Your diligent effort in creating presentations and other papers for your company may produce complicated, multi-page files that demand a sizable amount of printer memory to correctly process. If the job requires more processing power than your hardware can handle, you can experience issues ranging from faulty prints to total output failure. By focusing on the typical signs of hardware with insufficient memory, you can streamline the troubleshooting process.
Memory-related issues typically result in an on-screen or printed error message containing terms such as “vmerror” or “limitcheck”; alternatively, a PostScript laser printer configured to report errors may spit out pages of PostScript code, which resembles a cross between English and programming language. If your print job cannot be completed, on-screen messages may be displayed by printers without built-in or external PostScript processors.
Your laser printer might print as much as it can before stopping when it runs out of memory if you send it a job that is too large for it to finish. In an otherwise incomplete document, this may result in partial pages or content that spans multiple pages. Because only a portion of a complex graphic appears on paper, you might be able to pinpoint the specific component that’s to blame for the out-of-memory issue. The printer may receive the entire data set containing the original, high-resolution images in a page layout that includes numerous bitmaps that you are replicating at small fractions of their actual size, but stop printing just before printing the largest image in the document.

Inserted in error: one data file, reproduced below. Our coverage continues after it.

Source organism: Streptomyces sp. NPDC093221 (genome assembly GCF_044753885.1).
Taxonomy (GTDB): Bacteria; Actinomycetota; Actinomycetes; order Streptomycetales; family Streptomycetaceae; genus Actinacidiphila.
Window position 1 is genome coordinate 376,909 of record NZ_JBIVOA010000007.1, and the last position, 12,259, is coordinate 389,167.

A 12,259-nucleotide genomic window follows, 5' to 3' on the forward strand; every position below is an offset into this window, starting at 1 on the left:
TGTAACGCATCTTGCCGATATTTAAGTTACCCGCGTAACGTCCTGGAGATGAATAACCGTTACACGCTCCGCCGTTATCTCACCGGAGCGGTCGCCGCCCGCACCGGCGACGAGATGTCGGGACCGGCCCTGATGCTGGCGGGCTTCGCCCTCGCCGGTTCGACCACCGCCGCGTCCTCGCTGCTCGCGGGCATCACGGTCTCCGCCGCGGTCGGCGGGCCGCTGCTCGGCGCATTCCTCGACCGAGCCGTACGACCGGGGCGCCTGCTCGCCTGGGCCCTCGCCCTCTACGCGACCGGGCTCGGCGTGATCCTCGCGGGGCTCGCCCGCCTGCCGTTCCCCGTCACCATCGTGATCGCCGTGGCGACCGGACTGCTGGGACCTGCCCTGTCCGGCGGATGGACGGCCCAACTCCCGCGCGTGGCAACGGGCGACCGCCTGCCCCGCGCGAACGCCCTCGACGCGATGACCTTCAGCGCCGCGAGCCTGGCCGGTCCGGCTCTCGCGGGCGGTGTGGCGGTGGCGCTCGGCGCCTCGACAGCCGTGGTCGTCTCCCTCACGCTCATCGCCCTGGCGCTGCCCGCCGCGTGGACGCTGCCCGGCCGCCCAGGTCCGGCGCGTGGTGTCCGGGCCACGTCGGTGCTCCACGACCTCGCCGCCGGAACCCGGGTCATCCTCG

Flushed or Stuck Print Job
Sometimes, print jobs appear in the output projects list, disappear, and never print out on paper as a result of printer memory issues. These issues can also result in projects that are in the queue that never finish or get removed from the list of open jobs. The jobs you flush out of the print queue won’t finish until you fix the issue that caused the interruption, but you can delete or purge items that sit around and never print.
Strategies and Considerations
You can take immediate or long-term action to print your document if your printer is memory-constrained. It might be possible for you to finish your assignment if you print a complicated multi-page document in pieces. Likewise, by altering memory-related printing settings, you might be able to devote extra memory to your task.
The printing process might be made simpler by linking graphics rather than embedding them. In a project that employs them at a smaller size, making an at-size, scaled-down version of each huge bitmap reduces the amount of data that the printer must handle. You might be able to lighten the load of large images without pre-processing them in an image-editing programme if your application offers the option to send optimized down-sampled data directly to the printer.
Wait for the other print job to finish if the printer is running out of memory because it is preoccupied with it, or interrupt it if your new print job is more important. Last but not least, if your printer accepts user-installed upgrades, you might want to think about increasing the amount of RAM installed if you frequently print documents that strain its memory.